Bert Olivier
Bert Olivier

Crime: There is something rotten in the state of South Africa

Driving to work this morning I heard the news about the fatal shooting of Bafana Bafana and Orlando Pirates captain Senzo Meyiwa. Saddening and extremely disturbing as it is, the irony of the matter is that it is even more saddening that the vast majority of people who fall senseless victims to the apparently never-ending wave of violence in this country of ours never even receive a mention in the media, let alone receiving expressions of outrage and frustration on social media and on Twitter.

Meyiwa’s death seems to have occurred in the course of a robbery where the assailants “wanted cellphones”. The mere idea of killing another human being for a cellphone (or for anything else, for that matter), beggars belief — except, of course, if one recalls that you live in South Africa, ironically the supposed “rainbow nation”, with all the idealism and hopes of reconciliation after the end of apartheid that this beautiful image implies.

There is something rotten in the state of South Africa (with acknowledgement to Shakespeare). The reason for my metaphorical allusion to Hamlet’s Denmark should be obvious. In Shakespeare’s Hamlet the prince returns from university after the death of his father, suspecting foul play, and — to cut a long story short — stages a “play within a play” to test the reaction of his uncle, Claudius, who has since married his mother, Gertrude, and concludes that Claudius is the guilty party. In brief, Hamlet sets out to uncover the “rotten” reality behind “rosy” appearances, and resolves to avenge his father’s death (at his own cost, in the end).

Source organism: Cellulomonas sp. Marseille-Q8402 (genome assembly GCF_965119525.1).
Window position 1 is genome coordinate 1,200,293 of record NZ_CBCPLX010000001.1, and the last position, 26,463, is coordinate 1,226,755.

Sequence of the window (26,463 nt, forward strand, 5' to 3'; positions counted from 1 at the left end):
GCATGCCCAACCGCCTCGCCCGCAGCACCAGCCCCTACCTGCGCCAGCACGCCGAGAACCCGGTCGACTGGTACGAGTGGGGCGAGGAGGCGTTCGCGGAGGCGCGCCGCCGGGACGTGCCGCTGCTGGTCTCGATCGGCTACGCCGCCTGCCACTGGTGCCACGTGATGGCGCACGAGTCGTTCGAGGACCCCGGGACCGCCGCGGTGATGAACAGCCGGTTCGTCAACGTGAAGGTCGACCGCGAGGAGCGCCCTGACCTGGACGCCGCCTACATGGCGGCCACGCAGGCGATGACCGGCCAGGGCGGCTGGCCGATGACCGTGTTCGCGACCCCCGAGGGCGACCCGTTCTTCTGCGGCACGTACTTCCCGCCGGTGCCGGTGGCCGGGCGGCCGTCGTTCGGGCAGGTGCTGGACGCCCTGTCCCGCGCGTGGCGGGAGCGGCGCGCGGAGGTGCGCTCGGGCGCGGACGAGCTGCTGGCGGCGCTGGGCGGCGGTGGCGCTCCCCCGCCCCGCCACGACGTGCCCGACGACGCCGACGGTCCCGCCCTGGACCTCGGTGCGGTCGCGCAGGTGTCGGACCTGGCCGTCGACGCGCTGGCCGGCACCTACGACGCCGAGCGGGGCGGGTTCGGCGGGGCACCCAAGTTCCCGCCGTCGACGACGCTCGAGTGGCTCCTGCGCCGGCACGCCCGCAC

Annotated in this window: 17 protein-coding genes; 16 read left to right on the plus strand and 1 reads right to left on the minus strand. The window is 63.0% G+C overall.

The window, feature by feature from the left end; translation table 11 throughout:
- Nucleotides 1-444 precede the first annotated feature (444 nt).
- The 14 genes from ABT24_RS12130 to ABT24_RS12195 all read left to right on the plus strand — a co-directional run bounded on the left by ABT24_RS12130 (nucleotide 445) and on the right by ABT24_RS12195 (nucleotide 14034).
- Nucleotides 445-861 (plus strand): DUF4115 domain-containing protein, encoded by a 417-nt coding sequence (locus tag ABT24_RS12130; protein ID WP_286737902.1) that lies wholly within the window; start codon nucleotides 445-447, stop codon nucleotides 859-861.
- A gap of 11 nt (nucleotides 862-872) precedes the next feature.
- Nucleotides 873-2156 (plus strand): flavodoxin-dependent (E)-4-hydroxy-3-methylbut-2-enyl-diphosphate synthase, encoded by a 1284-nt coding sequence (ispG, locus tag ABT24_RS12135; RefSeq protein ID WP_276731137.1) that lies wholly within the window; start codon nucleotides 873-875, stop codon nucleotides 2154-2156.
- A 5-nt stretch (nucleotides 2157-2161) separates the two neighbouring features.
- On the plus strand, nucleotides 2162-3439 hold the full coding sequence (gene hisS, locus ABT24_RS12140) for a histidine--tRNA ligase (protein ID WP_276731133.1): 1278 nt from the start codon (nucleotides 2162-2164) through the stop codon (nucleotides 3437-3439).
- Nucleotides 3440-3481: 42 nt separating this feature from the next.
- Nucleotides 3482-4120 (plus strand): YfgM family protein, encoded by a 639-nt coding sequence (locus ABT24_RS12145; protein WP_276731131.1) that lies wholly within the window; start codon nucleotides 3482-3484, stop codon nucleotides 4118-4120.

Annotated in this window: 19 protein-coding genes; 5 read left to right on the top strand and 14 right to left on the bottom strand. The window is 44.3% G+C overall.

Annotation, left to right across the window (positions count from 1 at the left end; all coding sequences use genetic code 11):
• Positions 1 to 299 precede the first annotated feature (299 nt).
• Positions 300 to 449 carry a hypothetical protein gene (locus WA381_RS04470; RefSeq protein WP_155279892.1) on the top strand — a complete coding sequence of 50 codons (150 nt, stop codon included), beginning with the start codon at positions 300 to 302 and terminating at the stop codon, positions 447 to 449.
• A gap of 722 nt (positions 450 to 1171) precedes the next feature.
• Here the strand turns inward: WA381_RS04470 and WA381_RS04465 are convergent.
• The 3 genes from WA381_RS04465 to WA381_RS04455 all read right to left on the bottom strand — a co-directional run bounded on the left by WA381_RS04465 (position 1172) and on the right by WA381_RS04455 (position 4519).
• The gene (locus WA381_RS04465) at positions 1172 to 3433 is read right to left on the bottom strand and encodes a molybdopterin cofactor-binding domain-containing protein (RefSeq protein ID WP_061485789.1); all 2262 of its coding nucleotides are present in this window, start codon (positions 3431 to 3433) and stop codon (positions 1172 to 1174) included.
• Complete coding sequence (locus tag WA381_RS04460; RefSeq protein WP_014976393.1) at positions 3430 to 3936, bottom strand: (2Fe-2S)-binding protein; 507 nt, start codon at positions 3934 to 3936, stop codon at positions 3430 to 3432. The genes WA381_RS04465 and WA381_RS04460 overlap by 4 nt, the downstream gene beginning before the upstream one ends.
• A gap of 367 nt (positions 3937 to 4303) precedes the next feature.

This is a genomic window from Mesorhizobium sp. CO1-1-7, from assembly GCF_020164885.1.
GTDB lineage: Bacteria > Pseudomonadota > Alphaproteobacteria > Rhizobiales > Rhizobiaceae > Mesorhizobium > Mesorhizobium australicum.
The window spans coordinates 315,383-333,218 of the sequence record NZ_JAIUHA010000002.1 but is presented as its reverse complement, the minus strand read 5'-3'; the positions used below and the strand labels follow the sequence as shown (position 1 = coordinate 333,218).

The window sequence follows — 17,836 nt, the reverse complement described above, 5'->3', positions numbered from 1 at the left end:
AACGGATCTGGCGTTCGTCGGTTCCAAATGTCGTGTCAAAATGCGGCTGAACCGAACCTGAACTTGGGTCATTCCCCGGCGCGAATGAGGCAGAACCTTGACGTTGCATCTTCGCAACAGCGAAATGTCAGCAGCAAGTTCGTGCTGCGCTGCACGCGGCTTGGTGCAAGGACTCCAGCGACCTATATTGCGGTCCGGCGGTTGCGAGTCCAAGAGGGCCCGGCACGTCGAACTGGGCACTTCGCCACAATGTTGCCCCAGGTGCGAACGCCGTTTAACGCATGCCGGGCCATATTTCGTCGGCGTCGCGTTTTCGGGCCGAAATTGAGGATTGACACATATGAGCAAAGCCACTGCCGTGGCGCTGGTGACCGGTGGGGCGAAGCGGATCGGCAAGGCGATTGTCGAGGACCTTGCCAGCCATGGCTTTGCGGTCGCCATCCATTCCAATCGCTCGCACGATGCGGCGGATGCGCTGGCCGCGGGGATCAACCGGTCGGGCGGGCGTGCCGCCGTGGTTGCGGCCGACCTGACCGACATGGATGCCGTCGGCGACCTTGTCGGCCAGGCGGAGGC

South Africa suffers under the same dichotomy of appearances that belie the social reality on our streets and roads, in our houses and shopping centres, and on many of our farms. As far as the international community is concerned, South Africa (and the rest of the world) witnessed the miracle of a peaceful transition to democracy in 1994, and is held up as the paradigm of a stable, institutional democracy. This is the appearance. The social reality behind this is that it is one of the most violent countries in the world, where a young soccer captain who — in light of his recent performances — held the promise of leading the national soccer team out of the doldrums into the light of recognition, was cut down SENSELESSLY and randomly. Again, I am not suggesting that only individuals like Meyiwa deserve to be mourned (and avenged) — every person who suffers a similar fate in this country, regardless of their station in life, from the humblest to the most respected, deserves to be mourned (and avenged). The focus is too much on those in the limelight — witness the media frenzy around the trial of Oscar Pistorius.